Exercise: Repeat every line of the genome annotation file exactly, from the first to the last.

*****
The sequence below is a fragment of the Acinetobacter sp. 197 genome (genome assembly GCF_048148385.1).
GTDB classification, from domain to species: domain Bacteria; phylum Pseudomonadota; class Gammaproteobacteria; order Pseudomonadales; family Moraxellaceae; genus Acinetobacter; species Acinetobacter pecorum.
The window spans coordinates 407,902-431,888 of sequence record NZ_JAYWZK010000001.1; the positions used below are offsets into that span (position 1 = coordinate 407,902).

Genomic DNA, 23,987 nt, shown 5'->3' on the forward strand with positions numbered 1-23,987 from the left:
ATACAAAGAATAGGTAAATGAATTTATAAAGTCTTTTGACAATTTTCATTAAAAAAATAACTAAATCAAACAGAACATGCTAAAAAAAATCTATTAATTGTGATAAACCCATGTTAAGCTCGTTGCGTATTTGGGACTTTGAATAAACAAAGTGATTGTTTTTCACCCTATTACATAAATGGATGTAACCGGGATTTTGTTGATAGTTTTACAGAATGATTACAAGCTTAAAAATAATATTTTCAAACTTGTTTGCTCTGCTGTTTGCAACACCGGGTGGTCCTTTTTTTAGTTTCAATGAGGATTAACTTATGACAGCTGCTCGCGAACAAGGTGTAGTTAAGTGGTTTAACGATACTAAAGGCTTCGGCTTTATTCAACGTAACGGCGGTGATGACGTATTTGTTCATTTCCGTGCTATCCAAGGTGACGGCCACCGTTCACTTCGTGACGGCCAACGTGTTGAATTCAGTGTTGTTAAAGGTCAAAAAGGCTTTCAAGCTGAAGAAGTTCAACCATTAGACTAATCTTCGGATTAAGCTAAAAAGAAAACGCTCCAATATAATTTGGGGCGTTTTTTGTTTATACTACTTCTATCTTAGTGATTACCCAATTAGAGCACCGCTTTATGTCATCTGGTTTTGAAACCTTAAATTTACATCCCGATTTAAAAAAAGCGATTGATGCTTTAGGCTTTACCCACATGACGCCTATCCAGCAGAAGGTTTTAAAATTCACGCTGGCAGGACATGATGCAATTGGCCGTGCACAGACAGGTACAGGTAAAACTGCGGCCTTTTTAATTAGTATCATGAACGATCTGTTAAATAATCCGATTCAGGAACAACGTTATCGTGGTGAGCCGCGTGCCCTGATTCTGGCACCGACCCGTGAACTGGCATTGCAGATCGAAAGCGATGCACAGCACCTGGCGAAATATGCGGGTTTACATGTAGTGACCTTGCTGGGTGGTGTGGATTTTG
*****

The sequence below is a fragment of the Acinetobacter sp. 197 genome (genome assembly GCF_048148385.1).
GTDB classification, from domain to species: domain Bacteria; phylum Pseudomonadota; class Gammaproteobacteria; order Pseudomonadales; family Moraxellaceae; genus Acinetobacter; species Acinetobacter pecorum.
The window spans coordinates 407,902-431,888 of sequence record NZ_JAYWZK010000001.1; the positions used below are offsets into that span (position 1 = coordinate 407,902).

Genomic DNA, 23,987 nt, shown 5'->3' on the forward strand with positions numbered 1-23,987 from the left:
ATACAAAGAATAGGTAAATGAATTTATAAAGTCTTTTGACAATTTTCATTAAAAAAATAACTAAATCAAACAGAACATGCTAAAAAAAATCTATTAATTGTGATAAACCCATGTTAAGCTCGTTGCGTATTTGGGACTTTGAATAAACAAAGTGATTGTTTTTCACCCTATTACATAAATGGATGTAACCGGGATTTTGTTGATAGTTTTACAGAATGATTACAAGCTTAAAAATAATATTTTCAAACTTGTTTGCTCTGCTGTTTGCAACACCGGGTGGTCCTTTTTTTAGTTTCAATGAGGATTAACTTATGACAGCTGCTCGCGAACAAGGTGTAGTTAAGTGGTTTAACGATACTAAAGGCTTCGGCTTTATTCAACGTAACGGCGGTGATGACGTATTTGTTCATTTCCGTGCTATCCAAGGTGACGGCCACCGTTCACTTCGTGACGGCCAACGTGTTGAATTCAGTGTTGTTAAAGGTCAAAAAGGCTTTCAAGCTGAAGAAGTTCAACCATTAGACTAATCTTCGGATTAAGCTAAAAAGAAAACGCTCCAATATAATTTGGGGCGTTTTTTGTTTATACTACTTCTATCTTAGTGATTACCCAATTAGAGCACCGCTTTATGTCATCTGGTTTTGAAACCTTAAATTTACATCCCGATTTAAAAAAAGCGATTGATGCTTTAGGCTTTACCCACATGACGCCTATCCAGCAGAAGGTTTTAAAATTCACGCTGGCAGGACATGATGCAATTGGCCGTGCACAGACAGGTACAGGTAAAACTGCGGCCTTTTTAATTAGTATCATGAACGATCTGTTAAATAATCCGATTCAGGAACAACGTTATCGTGGTGAGCCGCGTGCCCTGATTCTGGCACCGACCCGTGAACTGGCATTGCAGATCGAAAGCGATGCACAGCACCTGGCGAAATATGCGGGTTTACATGTAGTGACCTTGCTGGGTGGTGTGGATTTTG